Due to their stellar record of dropping boxes, Princeton’s student-run Moving and Storage Agency is nearing a major acquisition deal with San Francisco-based file storage service Dropbox, sources intimately familiar with the negotiations confirmed Thursday.
But one potential roadblock remains, according to a Dropbox source who was granted anonymity to speak freely about the negotiations. Dropbox is apparently “very concerned” about the recent decline in the number of lost item claims filed by Moving and Storage Agency customers.
“Our Board of Directors will need to be convinced that these kids will be true Dropboxers, and the record isn’t looking good,” the source said. “I mean, they only damaged four items last year, and didn’t even lose any. They’re clearly not dropping enough boxes.”
In previous years, the Moving and Storage Agency received anywhere from 10 to 20 lost items claims.
“That’s what really got them on our radar,” the source said. “Losing 10 to 20 items? That’s a lot of boxes being dropped. When we read that, a lot of us really thought they had what it takes to work here.”
But Moving and Storage Agency Director Calec Crush ’14 appeared confident about the deal’s prospects when reached for comment on a Saturday night in Cottage.
“Suck it, USG!” he screamed.
The acquisition is a clear step up from the Agency’s previous attempt to merge with the USG’s Summer Storage Coalition.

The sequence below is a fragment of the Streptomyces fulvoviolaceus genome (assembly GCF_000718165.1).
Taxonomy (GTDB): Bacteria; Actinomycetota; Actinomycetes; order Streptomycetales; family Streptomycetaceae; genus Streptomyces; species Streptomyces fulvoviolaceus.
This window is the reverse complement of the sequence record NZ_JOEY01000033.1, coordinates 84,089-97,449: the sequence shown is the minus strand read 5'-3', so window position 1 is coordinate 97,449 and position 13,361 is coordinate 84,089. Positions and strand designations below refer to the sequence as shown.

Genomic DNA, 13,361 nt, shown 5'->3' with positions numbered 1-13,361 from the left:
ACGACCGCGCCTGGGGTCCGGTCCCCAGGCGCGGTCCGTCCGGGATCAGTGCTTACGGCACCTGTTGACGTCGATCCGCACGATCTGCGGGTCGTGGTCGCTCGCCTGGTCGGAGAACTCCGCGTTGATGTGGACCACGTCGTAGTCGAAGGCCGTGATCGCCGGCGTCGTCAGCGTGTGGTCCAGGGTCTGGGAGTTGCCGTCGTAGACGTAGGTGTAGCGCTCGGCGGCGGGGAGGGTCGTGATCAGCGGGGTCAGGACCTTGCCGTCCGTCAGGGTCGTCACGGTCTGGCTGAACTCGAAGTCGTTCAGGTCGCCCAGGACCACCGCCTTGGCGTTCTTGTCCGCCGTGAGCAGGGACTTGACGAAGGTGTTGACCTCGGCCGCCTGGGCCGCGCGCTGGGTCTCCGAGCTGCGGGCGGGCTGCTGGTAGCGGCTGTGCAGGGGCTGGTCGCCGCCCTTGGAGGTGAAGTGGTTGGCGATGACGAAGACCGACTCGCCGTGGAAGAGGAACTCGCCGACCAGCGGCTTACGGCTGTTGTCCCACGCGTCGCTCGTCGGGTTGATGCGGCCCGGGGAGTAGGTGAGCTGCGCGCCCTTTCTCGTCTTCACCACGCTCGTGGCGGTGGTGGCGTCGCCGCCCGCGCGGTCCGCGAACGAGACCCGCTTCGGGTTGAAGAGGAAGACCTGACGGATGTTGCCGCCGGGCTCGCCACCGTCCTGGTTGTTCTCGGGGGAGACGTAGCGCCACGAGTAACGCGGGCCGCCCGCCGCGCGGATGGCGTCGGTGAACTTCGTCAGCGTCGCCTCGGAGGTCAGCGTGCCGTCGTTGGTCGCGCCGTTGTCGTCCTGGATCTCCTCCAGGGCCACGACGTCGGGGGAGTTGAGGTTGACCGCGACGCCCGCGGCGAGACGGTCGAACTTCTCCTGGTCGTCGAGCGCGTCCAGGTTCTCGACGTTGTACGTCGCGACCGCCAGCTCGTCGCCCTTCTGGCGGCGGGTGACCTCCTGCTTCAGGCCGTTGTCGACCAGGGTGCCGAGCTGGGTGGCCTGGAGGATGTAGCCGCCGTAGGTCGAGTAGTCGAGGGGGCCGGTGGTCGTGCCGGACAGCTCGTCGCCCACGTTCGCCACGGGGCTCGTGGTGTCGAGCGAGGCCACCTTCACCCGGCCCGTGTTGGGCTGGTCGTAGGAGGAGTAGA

“Our goal is to just make sure the service is of high quality and at a reasonable cost for students,” USG president Shawon Jackson ’15 said. “Dropping boxes? That sounds like the exact opposite of what you’d want from a storage agency.”
“Nonsense,” Dropbox spokesperson Ana Andreescu said in a statement.
“We here at Dropbox are experts at storing items, albeit digital ones. However, we believe dropping boxes is the best strategy to go about storing items in the physical world as well. We look forward to welcoming the Moving and Storage Agency onto our team, as they share the values of true Dropboxers,” Andreescu said.
The acquisition will expand the funding available to the agency, which has found its resources taxed due to over-enrollment in the Class of 2016. With recent comments by President Christopher Eisgruber ’83 suggesting the size of the student body may increase in the near future, the agency determined now would be the best time to prepare.
“We want to make sure we’re prepared to drop every student’s boxes, no matter how many that may be in the future,” Crush said.
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